"In his speech the Israeli Prime Minister only said that he did not favour concentrating on that point, but he did not rule out the principle. We believe that there should be concentration on the issue of territory and withdrawal from the occupied territories. In other words, it is not an absolute Israeli refusal but rather a rearrangement of priorities and the initiation of negotiations from angles different from those desired by the Arab sides. Still, I believe it will be easy to resolve this matter in the early sessions and rounds of the negotiations.
"I believe that Israel has now joined the peace process and that the international community will not allow it or anyone else not to be serious about it, because the loss would be massive for the party which subverts the process. That is because this is an important opportunity, perhaps the last opportunity for settling this conflict. Now the world, the sponsoring and participating States, the parties concerned, and observers all believe that the time has come for a settlement and that there is no other choice; otherwise, the Middle East would enter an era of great anarchy that would be in nobody's interest. That is why I believe that all parties will try to achieve a settlement, each party from its own angle. What is important at present is to arrive at a common ground that would make possible effective, reasonable and sensible negotiations, without ruling out some hard-line positions at the start because we must not forget that this is a negotiating process. We will have to deal with numerous negotiating positions and ease them down so as to push the wheel forward and complete the process as soon as possible."
Excerpts from a statement by Prime Minister of Israel Itzhak Shamir
Tel Aviv, 24 November 1991
On 24 November 1991, at Ben-Gurion Airport, upon his return to Tel Aviv from the United States, Prime Minister Itzhak Shamir said,
"I was invited to meet with President Bush and Secretary of State Baker in Washington during my stay in the United States. Both meetings dealt at length with the peace process, and we concentrated on the next stage--that is, the continuation of bilateral negotiations between Israel and each of its neighbours.
"The US Administration informed us that since the sides did not reach an agreement on the venue for the talks, it intends to invite everybody to talks in Washington. In my talks with the President and the Secretary of State, I explained our position that if there is a change in the Arab approach to direct negotiations with us, the first expression of that must be a readiness to conduct negotiations in our countries, in the region itself. Our neighbours, however, refuse to talk directly to us, even on the technical issue of the venue for the talks; instead, they appeal to the United States. That behaviour does not show a readiness to conduct direct, genuine, free negotiations.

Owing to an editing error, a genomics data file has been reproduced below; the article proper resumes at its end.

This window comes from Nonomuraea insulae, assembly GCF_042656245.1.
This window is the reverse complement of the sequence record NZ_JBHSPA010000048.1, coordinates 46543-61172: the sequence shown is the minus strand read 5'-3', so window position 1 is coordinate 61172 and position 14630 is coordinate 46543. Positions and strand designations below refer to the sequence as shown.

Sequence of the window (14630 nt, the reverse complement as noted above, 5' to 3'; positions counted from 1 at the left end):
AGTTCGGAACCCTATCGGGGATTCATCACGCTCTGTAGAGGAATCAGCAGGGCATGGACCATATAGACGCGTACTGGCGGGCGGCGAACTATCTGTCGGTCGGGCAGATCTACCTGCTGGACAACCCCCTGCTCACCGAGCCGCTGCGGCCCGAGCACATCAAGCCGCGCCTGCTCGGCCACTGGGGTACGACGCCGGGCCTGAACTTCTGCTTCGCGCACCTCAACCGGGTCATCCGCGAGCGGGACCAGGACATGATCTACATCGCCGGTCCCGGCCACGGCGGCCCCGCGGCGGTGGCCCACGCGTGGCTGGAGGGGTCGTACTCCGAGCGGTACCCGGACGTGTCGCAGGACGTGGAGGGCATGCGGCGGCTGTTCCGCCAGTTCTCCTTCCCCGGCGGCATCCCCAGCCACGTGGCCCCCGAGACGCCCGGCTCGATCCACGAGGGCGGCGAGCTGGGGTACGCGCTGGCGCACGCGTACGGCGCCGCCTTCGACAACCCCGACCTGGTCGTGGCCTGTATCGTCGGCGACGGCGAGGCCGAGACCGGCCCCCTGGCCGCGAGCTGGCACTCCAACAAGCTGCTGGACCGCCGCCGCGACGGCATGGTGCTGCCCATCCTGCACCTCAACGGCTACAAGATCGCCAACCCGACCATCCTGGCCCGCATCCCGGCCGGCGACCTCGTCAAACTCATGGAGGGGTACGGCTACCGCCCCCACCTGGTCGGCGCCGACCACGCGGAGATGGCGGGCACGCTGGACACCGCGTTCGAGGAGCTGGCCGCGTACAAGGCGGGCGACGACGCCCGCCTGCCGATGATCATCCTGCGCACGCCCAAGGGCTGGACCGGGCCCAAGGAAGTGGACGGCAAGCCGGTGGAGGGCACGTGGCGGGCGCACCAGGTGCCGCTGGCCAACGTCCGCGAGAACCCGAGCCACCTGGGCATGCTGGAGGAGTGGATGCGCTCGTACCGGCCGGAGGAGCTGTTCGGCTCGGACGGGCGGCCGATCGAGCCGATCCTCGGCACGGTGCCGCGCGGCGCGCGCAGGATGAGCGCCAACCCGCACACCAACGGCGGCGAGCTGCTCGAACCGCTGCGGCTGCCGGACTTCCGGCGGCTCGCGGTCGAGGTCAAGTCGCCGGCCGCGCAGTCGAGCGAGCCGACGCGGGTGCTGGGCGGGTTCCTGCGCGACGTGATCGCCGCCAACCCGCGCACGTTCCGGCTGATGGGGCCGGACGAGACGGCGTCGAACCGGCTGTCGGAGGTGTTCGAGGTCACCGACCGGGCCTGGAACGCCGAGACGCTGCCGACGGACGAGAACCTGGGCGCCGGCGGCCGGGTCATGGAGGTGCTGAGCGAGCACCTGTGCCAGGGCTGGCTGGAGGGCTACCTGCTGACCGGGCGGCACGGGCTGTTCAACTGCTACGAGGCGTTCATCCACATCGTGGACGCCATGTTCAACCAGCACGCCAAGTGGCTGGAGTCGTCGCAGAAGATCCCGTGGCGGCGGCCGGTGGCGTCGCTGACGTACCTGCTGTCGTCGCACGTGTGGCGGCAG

"We tried to make direct contact with the Arab representatives, but nothing came of it. There were those who accepted our proposals and then recanted.
"Washington itself does not suit us because of the distance and because it is not logistically feasible to hold the necessary tight contacts between the leaders of the negotiating teams and the decision-makers, so that the former can receive guidance from the political echelon, which of course is vital on such sensitive issues touching on Israel's life and death.
"We were always told by the United States that it does not want to dictate to the sides, politically or even technically, about anything linked to the negotiations. They only want to be mediators, so-called honest brokers, and are only interested in the sides reaching an arrangement between themselves--a mutually agreed upon settlement.
"In the meantime, it appears that the intention of the Arab side, to our regret, is not to negotiate with us, but to talk with the US Administration so that the United States will impose on us the Arab positions, which are unacceptable to us. I expressed my opinion that we do not view that approach as a suitable or decent way of conducting honourable negotiations or as an efficient way to further the peace process. We asked our interlocutors in the Administration, including the President, to reconsider the issue of the venue for the direct talks and to continue consultations with us until we reach an agreement acceptable to the sides. We did not insist on any proposal. We made various proposals that in our view could be acceptable to all, and I still hope that we will hear in the coming days about an arrangement that might also satisfy us. We are prepared to start immediately the substantial negotiations on each issue from our viewpoint. We are ready."
Text of announcement by the Israeli Government regarding the
Washington round of negotiations, Tel Aviv, 27 November 1991
On 27 November 1991, at Tel Aviv, the following official announcement on the Israeli Government's decision concerning the venue for direct negotiations was made by Mr. Ehud Gol, Media Adviser to the Prime Minister: